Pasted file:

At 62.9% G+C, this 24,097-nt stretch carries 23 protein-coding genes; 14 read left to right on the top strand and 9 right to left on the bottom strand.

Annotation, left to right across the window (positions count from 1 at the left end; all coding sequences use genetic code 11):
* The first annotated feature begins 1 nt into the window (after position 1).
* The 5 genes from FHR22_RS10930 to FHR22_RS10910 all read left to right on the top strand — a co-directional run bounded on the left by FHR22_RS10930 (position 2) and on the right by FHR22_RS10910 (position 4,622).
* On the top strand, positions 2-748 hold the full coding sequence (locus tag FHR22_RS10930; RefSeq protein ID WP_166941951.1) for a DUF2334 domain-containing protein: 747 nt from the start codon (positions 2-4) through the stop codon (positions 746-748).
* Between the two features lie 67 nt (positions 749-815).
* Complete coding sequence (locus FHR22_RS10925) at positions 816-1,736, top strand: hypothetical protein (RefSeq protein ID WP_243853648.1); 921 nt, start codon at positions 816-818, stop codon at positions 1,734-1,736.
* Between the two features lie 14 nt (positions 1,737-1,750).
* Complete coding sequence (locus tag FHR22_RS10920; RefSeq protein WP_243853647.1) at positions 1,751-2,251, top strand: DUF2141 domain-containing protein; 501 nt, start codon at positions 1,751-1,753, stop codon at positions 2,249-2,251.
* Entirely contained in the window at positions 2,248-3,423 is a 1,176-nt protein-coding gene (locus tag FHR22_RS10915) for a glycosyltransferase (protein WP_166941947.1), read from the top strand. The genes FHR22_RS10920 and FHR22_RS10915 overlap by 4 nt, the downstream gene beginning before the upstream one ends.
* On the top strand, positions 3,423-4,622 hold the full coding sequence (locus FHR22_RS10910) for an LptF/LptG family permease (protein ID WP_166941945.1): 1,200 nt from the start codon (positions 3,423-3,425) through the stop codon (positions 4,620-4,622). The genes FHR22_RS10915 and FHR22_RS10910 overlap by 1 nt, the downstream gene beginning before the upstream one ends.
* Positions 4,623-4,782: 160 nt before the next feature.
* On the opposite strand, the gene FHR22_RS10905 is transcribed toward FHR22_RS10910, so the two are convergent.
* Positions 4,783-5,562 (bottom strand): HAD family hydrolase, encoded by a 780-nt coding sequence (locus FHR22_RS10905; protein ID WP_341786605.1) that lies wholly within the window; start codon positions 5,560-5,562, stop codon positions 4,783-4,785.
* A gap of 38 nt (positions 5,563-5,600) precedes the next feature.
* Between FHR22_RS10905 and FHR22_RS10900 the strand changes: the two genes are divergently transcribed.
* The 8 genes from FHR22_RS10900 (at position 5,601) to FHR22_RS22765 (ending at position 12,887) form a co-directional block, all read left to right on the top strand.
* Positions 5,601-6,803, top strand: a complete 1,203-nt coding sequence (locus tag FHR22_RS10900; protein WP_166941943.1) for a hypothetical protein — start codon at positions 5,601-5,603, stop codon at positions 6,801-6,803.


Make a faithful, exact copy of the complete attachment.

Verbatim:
At 62.9% G+C, this 24,097-nt stretch carries 23 protein-coding genes; 14 read left to right on the top strand and 9 right to left on the bottom strand.

Annotation, left to right across the window (positions count from 1 at the left end; all coding sequences use genetic code 11):
* The first annotated feature begins 1 nt into the window (after position 1).
* The 5 genes from FHR22_RS10930 to FHR22_RS10910 all read left to right on the top strand — a co-directional run bounded on the left by FHR22_RS10930 (position 2) and on the right by FHR22_RS10910 (position 4,622).
* On the top strand, positions 2-748 hold the full coding sequence (locus tag FHR22_RS10930; RefSeq protein ID WP_166941951.1) for a DUF2334 domain-containing protein: 747 nt from the start codon (positions 2-4) through the stop codon (positions 746-748).
* Between the two features lie 67 nt (positions 749-815).
* Complete coding sequence (locus FHR22_RS10925) at positions 816-1,736, top strand: hypothetical protein (RefSeq protein ID WP_243853648.1); 921 nt, start codon at positions 816-818, stop codon at positions 1,734-1,736.
* Between the two features lie 14 nt (positions 1,737-1,750).
* Complete coding sequence (locus tag FHR22_RS10920; RefSeq protein WP_243853647.1) at positions 1,751-2,251, top strand: DUF2141 domain-containing protein; 501 nt, start codon at positions 1,751-1,753, stop codon at positions 2,249-2,251.
* Entirely contained in the window at positions 2,248-3,423 is a 1,176-nt protein-coding gene (locus tag FHR22_RS10915) for a glycosyltransferase (protein WP_166941947.1), read from the top strand. The genes FHR22_RS10920 and FHR22_RS10915 overlap by 4 nt, the downstream gene beginning before the upstream one ends.
* On the top strand, positions 3,423-4,622 hold the full coding sequence (locus FHR22_RS10910) for an LptF/LptG family permease (protein ID WP_166941945.1): 1,200 nt from the start codon (positions 3,423-3,425) through the stop codon (positions 4,620-4,622). The genes FHR22_RS10915 and FHR22_RS10910 overlap by 1 nt, the downstream gene beginning before the upstream one ends.
* Positions 4,623-4,782: 160 nt before the next feature.
* On the opposite strand, the gene FHR22_RS10905 is transcribed toward FHR22_RS10910, so the two are convergent.
* Positions 4,783-5,562 (bottom strand): HAD family hydrolase, encoded by a 780-nt coding sequence (locus FHR22_RS10905; protein ID WP_341786605.1) that lies wholly within the window; start codon positions 5,560-5,562, stop codon positions 4,783-4,785.
* A gap of 38 nt (positions 5,563-5,600) precedes the next feature.
* Between FHR22_RS10905 and FHR22_RS10900 the strand changes: the two genes are divergently transcribed.
* The 8 genes from FHR22_RS10900 (at position 5,601) to FHR22_RS22765 (ending at position 12,887) form a co-directional block, all read left to right on the top strand.
* Positions 5,601-6,803, top strand: a complete 1,203-nt coding sequence (locus tag FHR22_RS10900; protein WP_166941943.1) for a hypothetical protein — start codon at positions 5,601-5,603, stop codon at positions 6,801-6,803.